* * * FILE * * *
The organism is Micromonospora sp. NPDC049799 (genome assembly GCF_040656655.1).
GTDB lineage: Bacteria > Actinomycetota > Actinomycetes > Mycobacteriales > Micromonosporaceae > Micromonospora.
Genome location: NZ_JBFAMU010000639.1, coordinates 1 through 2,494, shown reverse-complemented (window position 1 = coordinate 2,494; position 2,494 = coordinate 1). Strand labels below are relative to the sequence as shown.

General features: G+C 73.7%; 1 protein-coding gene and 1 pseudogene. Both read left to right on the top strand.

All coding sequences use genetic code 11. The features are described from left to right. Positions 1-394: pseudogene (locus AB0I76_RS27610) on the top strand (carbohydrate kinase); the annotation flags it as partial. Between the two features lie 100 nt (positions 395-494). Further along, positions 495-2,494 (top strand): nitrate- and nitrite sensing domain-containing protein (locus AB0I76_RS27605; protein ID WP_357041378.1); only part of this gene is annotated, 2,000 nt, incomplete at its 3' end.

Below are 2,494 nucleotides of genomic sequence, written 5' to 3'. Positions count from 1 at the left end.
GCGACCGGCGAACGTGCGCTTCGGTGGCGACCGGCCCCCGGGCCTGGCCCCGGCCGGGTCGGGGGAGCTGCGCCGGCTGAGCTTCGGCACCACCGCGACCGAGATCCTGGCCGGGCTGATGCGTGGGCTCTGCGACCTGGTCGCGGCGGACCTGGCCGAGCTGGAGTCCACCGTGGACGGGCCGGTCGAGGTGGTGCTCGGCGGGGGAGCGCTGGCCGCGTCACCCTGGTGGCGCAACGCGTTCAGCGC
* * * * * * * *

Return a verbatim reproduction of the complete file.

The organism is Micromonospora sp. NPDC049799 (genome assembly GCF_040656655.1).
GTDB lineage: Bacteria > Actinomycetota > Actinomycetes > Mycobacteriales > Micromonosporaceae > Micromonospora.
Genome location: NZ_JBFAMU010000639.1, coordinates 1 through 2,494, shown reverse-complemented (window position 1 = coordinate 2,494; position 2,494 = coordinate 1). Strand labels below are relative to the sequence as shown.

General features: G+C 73.7%; 1 protein-coding gene and 1 pseudogene. Both read left to right on the top strand.

All coding sequences use genetic code 11. The features are described from left to right. Positions 1-394: pseudogene (locus AB0I76_RS27610) on the top strand (carbohydrate kinase); the annotation flags it as partial. Between the two features lie 100 nt (positions 395-494). Further along, positions 495-2,494 (top strand): nitrate- and nitrite sensing domain-containing protein (locus AB0I76_RS27605; protein ID WP_357041378.1); only part of this gene is annotated, 2,000 nt, incomplete at its 3' end.

Below are 2,494 nucleotides of genomic sequence, written 5' to 3'. Positions count from 1 at the left end.
GCGACCGGCGAACGTGCGCTTCGGTGGCGACCGGCCCCCGGGCCTGGCCCCGGCCGGGTCGGGGGAGCTGCGCCGGCTGAGCTTCGGCACCACCGCGACCGAGATCCTGGCCGGGCTGATGCGTGGGCTCTGCGACCTGGTCGCGGCGGACCTGGCCGAGCTGGAGTCCACCGTGGACGGGCCGGTCGAGGTGGTGCTCGGCGGGGGAGCGCTGGCCGCGTCACCCTGGTGGCGCAACGCGTTCAGCGC